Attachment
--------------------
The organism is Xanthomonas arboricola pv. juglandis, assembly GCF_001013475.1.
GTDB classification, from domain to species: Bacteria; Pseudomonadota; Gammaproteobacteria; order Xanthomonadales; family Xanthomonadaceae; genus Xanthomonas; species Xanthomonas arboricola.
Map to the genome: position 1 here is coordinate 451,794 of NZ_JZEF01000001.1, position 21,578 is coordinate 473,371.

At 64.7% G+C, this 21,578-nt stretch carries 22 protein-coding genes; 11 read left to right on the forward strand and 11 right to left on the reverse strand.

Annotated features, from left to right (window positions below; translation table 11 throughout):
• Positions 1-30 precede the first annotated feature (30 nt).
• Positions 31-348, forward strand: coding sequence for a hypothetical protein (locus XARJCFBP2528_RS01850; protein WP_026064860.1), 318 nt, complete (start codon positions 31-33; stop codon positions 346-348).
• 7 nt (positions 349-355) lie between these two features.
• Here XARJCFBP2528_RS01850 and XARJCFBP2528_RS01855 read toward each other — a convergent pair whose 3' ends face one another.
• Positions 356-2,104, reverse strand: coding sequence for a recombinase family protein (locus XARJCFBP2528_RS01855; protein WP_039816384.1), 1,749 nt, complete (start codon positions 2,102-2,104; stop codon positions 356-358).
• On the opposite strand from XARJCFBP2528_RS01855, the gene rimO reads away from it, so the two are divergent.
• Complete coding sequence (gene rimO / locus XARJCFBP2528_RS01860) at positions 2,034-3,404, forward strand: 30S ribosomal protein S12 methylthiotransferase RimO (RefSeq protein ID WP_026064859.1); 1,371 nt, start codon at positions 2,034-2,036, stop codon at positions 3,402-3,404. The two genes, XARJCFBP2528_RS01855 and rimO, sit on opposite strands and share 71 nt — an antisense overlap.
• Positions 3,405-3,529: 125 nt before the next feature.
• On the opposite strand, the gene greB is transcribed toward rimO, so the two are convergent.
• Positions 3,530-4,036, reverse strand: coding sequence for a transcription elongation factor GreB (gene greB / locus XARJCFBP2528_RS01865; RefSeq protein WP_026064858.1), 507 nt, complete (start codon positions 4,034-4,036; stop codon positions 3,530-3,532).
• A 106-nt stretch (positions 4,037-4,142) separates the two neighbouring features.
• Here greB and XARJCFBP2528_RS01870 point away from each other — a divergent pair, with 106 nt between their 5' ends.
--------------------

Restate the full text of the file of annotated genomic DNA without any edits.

The organism is Xanthomonas arboricola pv. juglandis, assembly GCF_001013475.1.
GTDB classification, from domain to species: Bacteria; Pseudomonadota; Gammaproteobacteria; order Xanthomonadales; family Xanthomonadaceae; genus Xanthomonas; species Xanthomonas arboricola.
Map to the genome: position 1 here is coordinate 451,794 of NZ_JZEF01000001.1, position 21,578 is coordinate 473,371.

At 64.7% G+C, this 21,578-nt stretch carries 22 protein-coding genes; 11 read left to right on the forward strand and 11 right to left on the reverse strand.

Annotated features, from left to right (window positions below; translation table 11 throughout):
• Positions 1-30 precede the first annotated feature (30 nt).
• Positions 31-348, forward strand: coding sequence for a hypothetical protein (locus XARJCFBP2528_RS01850; protein WP_026064860.1), 318 nt, complete (start codon positions 31-33; stop codon positions 346-348).
• 7 nt (positions 349-355) lie between these two features.
• Here XARJCFBP2528_RS01850 and XARJCFBP2528_RS01855 read toward each other — a convergent pair whose 3' ends face one another.
• Positions 356-2,104, reverse strand: coding sequence for a recombinase family protein (locus XARJCFBP2528_RS01855; protein WP_039816384.1), 1,749 nt, complete (start codon positions 2,102-2,104; stop codon positions 356-358).
• On the opposite strand from XARJCFBP2528_RS01855, the gene rimO reads away from it, so the two are divergent.
• Complete coding sequence (gene rimO / locus XARJCFBP2528_RS01860) at positions 2,034-3,404, forward strand: 30S ribosomal protein S12 methylthiotransferase RimO (RefSeq protein ID WP_026064859.1); 1,371 nt, start codon at positions 2,034-2,036, stop codon at positions 3,402-3,404. The two genes, XARJCFBP2528_RS01855 and rimO, sit on opposite strands and share 71 nt — an antisense overlap.
• Positions 3,405-3,529: 125 nt before the next feature.
• On the opposite strand, the gene greB is transcribed toward rimO, so the two are convergent.
• Positions 3,530-4,036, reverse strand: coding sequence for a transcription elongation factor GreB (gene greB / locus XARJCFBP2528_RS01865; RefSeq protein WP_026064858.1), 507 nt, complete (start codon positions 4,034-4,036; stop codon positions 3,530-3,532).
• A 106-nt stretch (positions 4,037-4,142) separates the two neighbouring features.
• Here greB and XARJCFBP2528_RS01870 point away from each other — a divergent pair, with 106 nt between their 5' ends.